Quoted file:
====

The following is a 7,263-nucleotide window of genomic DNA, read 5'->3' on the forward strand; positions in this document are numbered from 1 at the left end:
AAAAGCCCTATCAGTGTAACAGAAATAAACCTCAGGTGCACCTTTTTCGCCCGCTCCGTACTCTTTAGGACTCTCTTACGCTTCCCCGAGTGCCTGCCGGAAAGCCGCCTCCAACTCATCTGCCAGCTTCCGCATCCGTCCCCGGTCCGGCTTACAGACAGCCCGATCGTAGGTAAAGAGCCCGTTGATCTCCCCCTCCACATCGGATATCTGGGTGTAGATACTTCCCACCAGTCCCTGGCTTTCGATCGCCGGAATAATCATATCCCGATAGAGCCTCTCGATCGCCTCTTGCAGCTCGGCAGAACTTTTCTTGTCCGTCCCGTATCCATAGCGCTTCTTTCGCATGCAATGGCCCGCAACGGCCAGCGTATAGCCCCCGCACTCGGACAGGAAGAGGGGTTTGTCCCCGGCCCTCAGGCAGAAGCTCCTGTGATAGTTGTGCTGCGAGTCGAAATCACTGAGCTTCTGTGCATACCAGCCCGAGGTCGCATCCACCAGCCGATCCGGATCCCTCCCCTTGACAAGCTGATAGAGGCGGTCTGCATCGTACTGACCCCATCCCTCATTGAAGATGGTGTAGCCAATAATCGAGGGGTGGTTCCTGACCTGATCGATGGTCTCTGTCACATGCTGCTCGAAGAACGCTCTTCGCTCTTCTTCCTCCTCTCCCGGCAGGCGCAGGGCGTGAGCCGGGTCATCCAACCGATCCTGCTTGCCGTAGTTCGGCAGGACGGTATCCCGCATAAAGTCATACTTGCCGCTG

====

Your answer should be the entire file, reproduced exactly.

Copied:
The following is a 7,263-nucleotide window of genomic DNA, read 5'->3' on the forward strand; positions in this document are numbered from 1 at the left end:
AAAAGCCCTATCAGTGTAACAGAAATAAACCTCAGGTGCACCTTTTTCGCCCGCTCCGTACTCTTTAGGACTCTCTTACGCTTCCCCGAGTGCCTGCCGGAAAGCCGCCTCCAACTCATCTGCCAGCTTCCGCATCCGTCCCCGGTCCGGCTTACAGACAGCCCGATCGTAGGTAAAGAGCCCGTTGATCTCCCCCTCCACATCGGATATCTGGGTGTAGATACTTCCCACCAGTCCCTGGCTTTCGATCGCCGGAATAATCATATCCCGATAGAGCCTCTCGATCGCCTCTTGCAGCTCGGCAGAACTTTTCTTGTCCGTCCCGTATCCATAGCGCTTCTTTCGCATGCAATGGCCCGCAACGGCCAGCGTATAGCCCCCGCACTCGGACAGGAAGAGGGGTTTGTCCCCGGCCCTCAGGCAGAAGCTCCTGTGATAGTTGTGCTGCGAGTCGAAATCACTGAGCTTCTGTGCATACCAGCCCGAGGTCGCATCCACCAGCCGATCCGGATCCCTCCCCTTGACAAGCTGATAGAGGCGGTCTGCATCGTACTGACCCCATCCCTCATTGAAGATGGTGTAGCCAATAATCGAGGGGTGGTTCCTGACCTGATCGATGGTCTCTGTCACATGCTGCTCGAAGAACGCTCTTCGCTCTTCTTCCTCCTCTCCCGGCAGGCGCAGGGCGTGAGCCGGGTCATCCAACCGATCCTGCTTGCCGTAGTTCGGCAGGACGGTATCCCGCATAAAGTCATACTTGCCGCTG